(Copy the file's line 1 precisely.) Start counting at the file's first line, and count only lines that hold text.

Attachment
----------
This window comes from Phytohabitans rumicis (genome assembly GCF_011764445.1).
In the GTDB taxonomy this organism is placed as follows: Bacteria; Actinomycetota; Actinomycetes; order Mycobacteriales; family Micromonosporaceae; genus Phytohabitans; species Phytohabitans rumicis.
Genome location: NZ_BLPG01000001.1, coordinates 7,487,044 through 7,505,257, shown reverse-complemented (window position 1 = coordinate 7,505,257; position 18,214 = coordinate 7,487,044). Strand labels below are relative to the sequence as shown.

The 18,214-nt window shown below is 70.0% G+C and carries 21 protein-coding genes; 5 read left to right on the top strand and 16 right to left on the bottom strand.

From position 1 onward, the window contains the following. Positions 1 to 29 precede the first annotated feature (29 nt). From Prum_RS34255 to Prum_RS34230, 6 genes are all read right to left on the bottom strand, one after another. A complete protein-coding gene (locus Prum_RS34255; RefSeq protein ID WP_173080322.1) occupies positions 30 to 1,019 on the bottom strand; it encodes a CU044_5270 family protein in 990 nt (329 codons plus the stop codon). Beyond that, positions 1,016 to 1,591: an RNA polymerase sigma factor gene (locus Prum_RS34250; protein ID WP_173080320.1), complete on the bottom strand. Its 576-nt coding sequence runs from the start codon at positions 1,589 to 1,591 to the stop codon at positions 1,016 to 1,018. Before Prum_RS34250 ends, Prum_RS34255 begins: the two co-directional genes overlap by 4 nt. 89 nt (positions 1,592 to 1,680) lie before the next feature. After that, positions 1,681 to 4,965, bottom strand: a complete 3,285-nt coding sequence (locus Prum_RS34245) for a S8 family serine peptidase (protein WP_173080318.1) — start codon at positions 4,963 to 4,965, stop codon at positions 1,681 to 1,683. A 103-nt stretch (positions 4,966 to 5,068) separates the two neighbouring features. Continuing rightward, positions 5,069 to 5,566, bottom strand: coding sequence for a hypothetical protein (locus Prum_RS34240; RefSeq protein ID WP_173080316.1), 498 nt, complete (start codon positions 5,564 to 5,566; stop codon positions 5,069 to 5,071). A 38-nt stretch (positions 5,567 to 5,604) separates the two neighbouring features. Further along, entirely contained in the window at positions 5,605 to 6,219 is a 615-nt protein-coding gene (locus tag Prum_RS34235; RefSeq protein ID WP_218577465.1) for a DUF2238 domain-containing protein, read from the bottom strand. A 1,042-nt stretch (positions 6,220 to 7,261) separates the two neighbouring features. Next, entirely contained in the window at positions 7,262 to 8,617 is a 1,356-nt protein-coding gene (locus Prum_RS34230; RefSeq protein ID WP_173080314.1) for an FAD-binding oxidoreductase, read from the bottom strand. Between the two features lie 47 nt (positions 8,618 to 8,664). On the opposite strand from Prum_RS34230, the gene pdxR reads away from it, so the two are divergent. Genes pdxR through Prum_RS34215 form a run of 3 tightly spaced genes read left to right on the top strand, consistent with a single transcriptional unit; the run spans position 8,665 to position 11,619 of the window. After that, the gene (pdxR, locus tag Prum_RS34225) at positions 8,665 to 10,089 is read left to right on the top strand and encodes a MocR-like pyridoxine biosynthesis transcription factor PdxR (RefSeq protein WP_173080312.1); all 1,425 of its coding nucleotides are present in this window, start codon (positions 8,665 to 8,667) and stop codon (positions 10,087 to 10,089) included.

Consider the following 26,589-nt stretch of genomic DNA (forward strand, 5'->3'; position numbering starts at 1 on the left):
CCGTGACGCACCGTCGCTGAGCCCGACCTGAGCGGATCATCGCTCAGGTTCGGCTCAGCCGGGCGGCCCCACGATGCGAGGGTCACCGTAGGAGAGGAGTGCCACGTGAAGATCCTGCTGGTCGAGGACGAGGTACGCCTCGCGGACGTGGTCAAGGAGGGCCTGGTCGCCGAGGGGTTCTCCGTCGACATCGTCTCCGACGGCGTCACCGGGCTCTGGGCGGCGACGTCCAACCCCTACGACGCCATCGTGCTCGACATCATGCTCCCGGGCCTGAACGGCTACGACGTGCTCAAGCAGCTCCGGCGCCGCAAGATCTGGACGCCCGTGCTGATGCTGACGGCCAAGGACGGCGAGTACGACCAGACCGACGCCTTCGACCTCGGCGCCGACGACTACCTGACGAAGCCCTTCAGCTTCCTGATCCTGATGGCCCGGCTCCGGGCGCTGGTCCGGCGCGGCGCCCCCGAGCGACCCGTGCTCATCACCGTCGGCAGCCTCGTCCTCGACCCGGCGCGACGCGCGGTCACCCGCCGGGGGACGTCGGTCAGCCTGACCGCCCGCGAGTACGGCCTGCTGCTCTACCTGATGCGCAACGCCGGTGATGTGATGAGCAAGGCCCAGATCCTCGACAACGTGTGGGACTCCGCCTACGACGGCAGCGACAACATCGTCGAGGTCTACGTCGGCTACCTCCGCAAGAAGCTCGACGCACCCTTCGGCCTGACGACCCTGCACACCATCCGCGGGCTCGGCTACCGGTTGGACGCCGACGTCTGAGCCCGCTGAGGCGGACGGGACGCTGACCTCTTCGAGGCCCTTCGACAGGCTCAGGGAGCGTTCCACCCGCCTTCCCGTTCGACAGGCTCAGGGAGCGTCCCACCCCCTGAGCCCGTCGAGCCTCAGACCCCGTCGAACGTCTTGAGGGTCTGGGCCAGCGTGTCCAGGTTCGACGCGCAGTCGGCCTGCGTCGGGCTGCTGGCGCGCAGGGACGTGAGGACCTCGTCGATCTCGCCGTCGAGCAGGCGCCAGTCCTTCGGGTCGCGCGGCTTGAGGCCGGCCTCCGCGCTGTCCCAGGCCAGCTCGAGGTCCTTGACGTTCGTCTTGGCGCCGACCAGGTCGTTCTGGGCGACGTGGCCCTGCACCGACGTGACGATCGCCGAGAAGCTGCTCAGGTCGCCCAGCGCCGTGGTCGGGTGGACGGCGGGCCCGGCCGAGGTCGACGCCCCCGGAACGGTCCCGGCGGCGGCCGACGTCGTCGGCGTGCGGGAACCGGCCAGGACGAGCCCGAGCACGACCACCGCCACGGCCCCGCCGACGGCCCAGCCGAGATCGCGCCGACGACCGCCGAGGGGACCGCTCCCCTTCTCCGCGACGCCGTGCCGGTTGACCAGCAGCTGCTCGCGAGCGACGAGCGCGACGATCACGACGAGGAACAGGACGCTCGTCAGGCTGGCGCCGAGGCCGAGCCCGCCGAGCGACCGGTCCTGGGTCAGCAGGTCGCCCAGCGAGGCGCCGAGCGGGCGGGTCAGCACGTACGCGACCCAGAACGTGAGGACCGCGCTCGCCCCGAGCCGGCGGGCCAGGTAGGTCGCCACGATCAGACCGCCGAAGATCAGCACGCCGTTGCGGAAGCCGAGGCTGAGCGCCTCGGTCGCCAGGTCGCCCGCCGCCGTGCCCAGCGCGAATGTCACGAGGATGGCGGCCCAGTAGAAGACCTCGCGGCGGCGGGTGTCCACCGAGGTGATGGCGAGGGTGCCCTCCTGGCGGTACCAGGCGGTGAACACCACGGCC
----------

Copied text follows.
This window comes from Phytohabitans rumicis (genome assembly GCF_011764445.1).